William D. Nordhaus of Yale University and Paul M. Romer of the Stern School of Business in New York were awarded the 2018 Nobel Prize in Economics for their work on combining key questions surrounding climate change and innovation with economic growth.
The two “have designed methods for addressing some of our time’s most basic and pressing questions about how we create long-term sustained and sustainable economic growth,” the academy said on Monday. They have “significantly broadened the scope of economic analysis by constructing models that explain how the market economy interacts with nature and knowledge,” it said.
Nordhaus, 77, began working on environmental issues in the early 1970s and has been trying to measure the economic costs of global warming ever since. To help in that effort, he constructed integrated economic and scientific computer models to determine the most efficient ways to cope with climate change.
The 62-year-old Romer, who this year stepped down from his post as chief economist at the World Bank, has argued that policy makers should stop trying to fine-tune the business cycle and instead take steps to promote new technology, which would ensure long-term growth. He has called for providing government grants to attract more students to science and engineering.
His work drew wide attention during the computer boom of the late 1990s, with some proponents suggesting it might serve as a basis for a massive government effort to underwrite technological innovations.
The academy said that the contributions of this year’s laureates “are methodological, providing us with fundamental insights into the causes and consequences of technological innovation and climate change.”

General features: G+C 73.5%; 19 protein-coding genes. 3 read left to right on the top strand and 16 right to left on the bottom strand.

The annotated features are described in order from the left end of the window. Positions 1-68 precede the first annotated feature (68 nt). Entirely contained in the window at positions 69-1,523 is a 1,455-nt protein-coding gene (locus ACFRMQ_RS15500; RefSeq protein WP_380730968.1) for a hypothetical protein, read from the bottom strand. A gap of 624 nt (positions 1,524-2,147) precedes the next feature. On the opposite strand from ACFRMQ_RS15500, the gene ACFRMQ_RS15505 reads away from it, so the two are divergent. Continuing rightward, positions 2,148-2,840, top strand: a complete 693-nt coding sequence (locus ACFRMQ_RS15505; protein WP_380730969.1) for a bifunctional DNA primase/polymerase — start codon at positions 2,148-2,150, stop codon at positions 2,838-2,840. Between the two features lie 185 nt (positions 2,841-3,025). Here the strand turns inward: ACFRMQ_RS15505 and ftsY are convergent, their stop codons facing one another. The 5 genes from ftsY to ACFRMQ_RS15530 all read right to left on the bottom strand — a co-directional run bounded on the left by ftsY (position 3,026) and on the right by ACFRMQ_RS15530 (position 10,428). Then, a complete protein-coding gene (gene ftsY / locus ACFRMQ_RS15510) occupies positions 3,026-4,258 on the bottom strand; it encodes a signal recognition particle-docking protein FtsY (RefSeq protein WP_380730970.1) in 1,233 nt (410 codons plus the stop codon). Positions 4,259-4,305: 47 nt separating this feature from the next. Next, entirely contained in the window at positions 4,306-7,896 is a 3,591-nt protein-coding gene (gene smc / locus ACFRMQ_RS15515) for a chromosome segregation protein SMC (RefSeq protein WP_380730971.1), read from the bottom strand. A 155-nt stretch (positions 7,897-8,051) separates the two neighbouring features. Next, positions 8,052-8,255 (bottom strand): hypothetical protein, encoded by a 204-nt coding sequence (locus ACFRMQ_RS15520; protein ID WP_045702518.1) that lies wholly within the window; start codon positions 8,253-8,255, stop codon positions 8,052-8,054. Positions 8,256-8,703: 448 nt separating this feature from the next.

The two “do not deliver conclusive answers, but their findings have brought us considerably closer to answering the question of how we can achieve sustained and sustainable global economic growth,” it said.
Last year’s prize went to one of the founders of behavioral economics and finance, Richard H. Thaler of Chicago University, for his work studying human bias at a time when other economists still viewed people as rational actors. Previous laureates have included Milton Friedman, James Tobin, Paul Krugman and Friedrich August von Hayek.
Annual prizes for achievements in physics, chemistry, medicine, peace and literature were established in the will of Alfred Nobel, the Swedish inventor of dynamite, who died in 1896. The prize in economic sciences was added by Sweden’s central bank in 1968.
The peace prize, which was announced in Oslo on Oct. 5, was awarded to Denis Mukwege, a gynecologist from the Democratic Republic of Congo, and Nadia Murad, an activist and victim of war crimes.
The chemistry prize was awarded on Oct. 3 to Frances H. Arnold, George P. Smith and Gregory P. Winter. The physics prize, announced on Oct. 2, went to Arthur Ashkin, Gerard Mourou and Donna Strickland. The award in physiology or medicine, announced Oct. 1, went to James P. Allison and Tasuku Honjo.
There was no literature prize this year after the Swedish Academy decided to take a pause following a sexual assault scandal. The economics award brings to an end this year’s Nobel prize cycle.
(Updates with more background.)
--With assistance from Niklas Magnusson, Veronica Ek and Hanna Hoikkala.
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